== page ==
Mattie L.J. Williams, 87, ran Brooklyn Park restaurant

April 05, 1996|By Fred Rasmussen | Fred Rasmussen,SUN STAFF

Mattie L.J. Williams, who owned and operated a popular Brooklyn Park restaurant and recreational facility for nearly 50 years, died Monday of heart failure at North Arundel Hospital. She was 87.

When she opened Forest Hill Country Club on Cedar Hill in northern Anne Arundel County in 1940, "Miss Mattie" and her Southern-style cooking were instant attractions to carloads of customers from Baltimore and surrounding counties. On weekends, they would pack the restaurant and recreational facility that also included a dance pavilion, horseshoe pits and pool tables.

"She served down-home, North Carolina soul food that everybody seemed to enjoy and she loved to cook," said a daughter, Louise Jones-Johnson of Brooklyn Park who now operates the family business.

"You could smell that hickory smoke and folks came from all over to eat her barbecued ribs, homemade biscuits and corn bread, smoked ham hocks and beans and stewed tomatoes," said Mrs. Jones-Johnson, who described her mother as "extremely entrepreneurial."

She also said her mother "was a woman who was full of self-pride and always stressed to us when we were growing up the importance of an education and respect for others."

The original restaurant, which was replaced in 1950 with a larger building, sits on a 7-acre farm that Mrs. Williams purchased in 1939. She and her husband, Robert Williams, a railroad worker whom she married in 1941, farmed the land. Mr. Williams was killed in a 1959 railroad accident.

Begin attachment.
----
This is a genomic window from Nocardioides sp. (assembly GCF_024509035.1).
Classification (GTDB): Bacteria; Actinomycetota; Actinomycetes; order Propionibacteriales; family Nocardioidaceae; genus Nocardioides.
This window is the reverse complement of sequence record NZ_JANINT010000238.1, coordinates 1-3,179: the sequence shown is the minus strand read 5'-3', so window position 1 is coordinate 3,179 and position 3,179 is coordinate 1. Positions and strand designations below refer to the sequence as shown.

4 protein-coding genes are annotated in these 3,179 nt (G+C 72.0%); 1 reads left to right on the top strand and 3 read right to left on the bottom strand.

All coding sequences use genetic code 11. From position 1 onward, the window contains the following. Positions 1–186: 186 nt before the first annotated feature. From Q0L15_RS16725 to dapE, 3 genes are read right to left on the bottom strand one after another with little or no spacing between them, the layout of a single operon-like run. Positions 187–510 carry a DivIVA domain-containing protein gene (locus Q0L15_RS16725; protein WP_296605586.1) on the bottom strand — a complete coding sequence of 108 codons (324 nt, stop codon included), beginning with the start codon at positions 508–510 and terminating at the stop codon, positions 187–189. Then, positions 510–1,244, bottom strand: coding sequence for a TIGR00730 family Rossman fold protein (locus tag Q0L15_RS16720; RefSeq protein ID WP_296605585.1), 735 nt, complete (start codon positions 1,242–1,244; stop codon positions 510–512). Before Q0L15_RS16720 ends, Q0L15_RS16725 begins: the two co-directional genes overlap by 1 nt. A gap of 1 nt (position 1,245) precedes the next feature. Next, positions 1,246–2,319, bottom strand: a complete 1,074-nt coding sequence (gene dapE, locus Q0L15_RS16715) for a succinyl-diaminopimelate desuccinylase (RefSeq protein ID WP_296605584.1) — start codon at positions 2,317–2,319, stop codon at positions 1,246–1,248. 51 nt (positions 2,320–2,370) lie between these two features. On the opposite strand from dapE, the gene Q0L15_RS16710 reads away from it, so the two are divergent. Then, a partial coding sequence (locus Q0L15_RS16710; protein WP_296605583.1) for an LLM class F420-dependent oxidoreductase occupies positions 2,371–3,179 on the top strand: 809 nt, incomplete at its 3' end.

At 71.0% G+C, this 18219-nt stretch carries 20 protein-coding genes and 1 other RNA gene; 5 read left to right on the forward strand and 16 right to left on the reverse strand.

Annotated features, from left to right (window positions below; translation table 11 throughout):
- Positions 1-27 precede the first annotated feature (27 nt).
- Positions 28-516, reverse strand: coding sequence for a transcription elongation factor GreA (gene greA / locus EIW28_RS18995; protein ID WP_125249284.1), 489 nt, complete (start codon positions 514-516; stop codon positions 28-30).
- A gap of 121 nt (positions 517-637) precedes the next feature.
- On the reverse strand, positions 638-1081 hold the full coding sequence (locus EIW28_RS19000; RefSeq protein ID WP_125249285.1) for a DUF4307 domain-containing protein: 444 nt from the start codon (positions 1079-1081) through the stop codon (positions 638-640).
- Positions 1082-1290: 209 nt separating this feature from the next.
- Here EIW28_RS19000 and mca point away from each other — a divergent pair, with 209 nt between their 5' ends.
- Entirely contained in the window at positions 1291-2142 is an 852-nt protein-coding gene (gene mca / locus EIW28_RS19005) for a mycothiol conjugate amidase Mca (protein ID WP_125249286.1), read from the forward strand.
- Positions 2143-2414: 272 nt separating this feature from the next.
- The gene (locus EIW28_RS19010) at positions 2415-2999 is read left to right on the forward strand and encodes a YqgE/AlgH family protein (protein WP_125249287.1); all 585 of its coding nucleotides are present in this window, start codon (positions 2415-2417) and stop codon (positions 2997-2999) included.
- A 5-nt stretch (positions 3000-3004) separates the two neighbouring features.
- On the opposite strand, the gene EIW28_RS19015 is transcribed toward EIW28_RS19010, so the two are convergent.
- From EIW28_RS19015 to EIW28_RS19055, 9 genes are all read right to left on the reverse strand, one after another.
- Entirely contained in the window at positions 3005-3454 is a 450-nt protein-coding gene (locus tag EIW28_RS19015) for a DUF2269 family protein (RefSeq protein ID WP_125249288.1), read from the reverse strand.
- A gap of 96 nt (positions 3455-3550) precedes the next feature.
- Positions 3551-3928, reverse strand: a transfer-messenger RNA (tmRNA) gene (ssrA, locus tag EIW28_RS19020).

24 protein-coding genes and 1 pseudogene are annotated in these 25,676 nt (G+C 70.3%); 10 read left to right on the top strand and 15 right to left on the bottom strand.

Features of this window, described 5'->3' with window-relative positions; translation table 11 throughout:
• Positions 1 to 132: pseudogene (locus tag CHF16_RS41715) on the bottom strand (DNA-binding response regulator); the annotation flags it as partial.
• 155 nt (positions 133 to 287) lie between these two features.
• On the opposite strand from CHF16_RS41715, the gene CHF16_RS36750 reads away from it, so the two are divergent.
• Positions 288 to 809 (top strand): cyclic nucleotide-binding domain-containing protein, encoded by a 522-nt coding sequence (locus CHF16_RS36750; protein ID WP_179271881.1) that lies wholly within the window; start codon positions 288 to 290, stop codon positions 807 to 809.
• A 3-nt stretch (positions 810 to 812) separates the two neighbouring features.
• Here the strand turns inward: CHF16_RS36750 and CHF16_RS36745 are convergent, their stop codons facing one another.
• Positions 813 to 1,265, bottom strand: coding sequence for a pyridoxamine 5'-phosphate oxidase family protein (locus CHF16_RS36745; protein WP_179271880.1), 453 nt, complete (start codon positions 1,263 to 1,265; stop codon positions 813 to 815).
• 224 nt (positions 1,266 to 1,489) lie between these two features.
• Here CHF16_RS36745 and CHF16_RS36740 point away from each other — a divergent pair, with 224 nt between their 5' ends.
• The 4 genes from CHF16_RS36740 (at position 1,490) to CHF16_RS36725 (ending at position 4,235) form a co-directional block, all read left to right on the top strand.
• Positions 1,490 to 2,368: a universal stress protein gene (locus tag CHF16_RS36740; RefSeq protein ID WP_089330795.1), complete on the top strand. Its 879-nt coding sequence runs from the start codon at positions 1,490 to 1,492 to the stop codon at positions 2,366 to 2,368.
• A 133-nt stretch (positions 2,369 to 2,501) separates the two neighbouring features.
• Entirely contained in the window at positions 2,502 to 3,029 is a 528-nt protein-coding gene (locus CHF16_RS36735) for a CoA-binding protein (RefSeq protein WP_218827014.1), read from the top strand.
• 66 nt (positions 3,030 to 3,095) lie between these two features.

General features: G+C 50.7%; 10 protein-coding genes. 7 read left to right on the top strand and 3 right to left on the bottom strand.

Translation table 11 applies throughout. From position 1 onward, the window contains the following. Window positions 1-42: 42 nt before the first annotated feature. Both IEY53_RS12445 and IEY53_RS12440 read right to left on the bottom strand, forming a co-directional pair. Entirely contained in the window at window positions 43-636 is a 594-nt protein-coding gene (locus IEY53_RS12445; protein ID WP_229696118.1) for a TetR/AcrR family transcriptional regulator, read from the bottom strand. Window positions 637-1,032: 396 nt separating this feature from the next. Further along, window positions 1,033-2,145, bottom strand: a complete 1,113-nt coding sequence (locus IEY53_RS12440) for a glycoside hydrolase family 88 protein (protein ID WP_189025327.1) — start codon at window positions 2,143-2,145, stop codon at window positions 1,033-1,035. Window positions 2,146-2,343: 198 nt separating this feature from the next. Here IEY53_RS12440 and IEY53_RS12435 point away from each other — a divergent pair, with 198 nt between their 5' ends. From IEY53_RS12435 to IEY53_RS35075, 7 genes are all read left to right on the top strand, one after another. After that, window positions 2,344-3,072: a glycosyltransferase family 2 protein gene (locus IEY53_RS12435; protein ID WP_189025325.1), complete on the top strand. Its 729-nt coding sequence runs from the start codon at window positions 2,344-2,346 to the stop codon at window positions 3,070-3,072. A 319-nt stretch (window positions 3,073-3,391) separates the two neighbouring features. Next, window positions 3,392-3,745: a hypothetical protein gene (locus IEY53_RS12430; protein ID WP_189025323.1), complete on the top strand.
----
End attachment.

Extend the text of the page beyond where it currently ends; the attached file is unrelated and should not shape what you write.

Mrs. Williams, a diminutive woman of 5 feet with a soft voice and no-nonsense demeanor, lived above the restaurant. She became semiretired about 10 years ago.

Marguerite Brooks and her husband, Clark, have been patrons of the restaurant for nearly 37 years. "She was a very, very pleasant lady," she said of Mrs. Williams.

Mrs. Brooks also remembered Mrs. Williams as a charitable neighbor. "If folks asked for help, she was right there to help them out," she said.

The former Mattie Louise Jones was born and raised in Union Chapel, N.C. She studied at Temple University and Hampton Institute before earning a bachelor's degree in 1931 from Bennett College in Greensboro, N.C.

She moved to Baltimore in the early 1930s to go to work in the Diamond Subway, a nightclub at Edmondson and Fremont avenues that was owned by her late brother.

"When the show at the Royal Theater ended, celebrities like Cab Calloway, the Ink Spots and other big stars who played the Chitlin' Circuit came over to the Diamond Subway for a floor show and dancing," said Mrs. Jones-Johnson.

Services will be held at 11: 30 a.m. Monday at Gary P. March Funeral Home, 270 Fredhilton Pass, Baltimore.

She is survived by two other daughters, Dorothy Cain-Blackwell of Baltimore and Joyce Jones of Glen Burnie; nine grandchildren; and 14 great-grandchildren.

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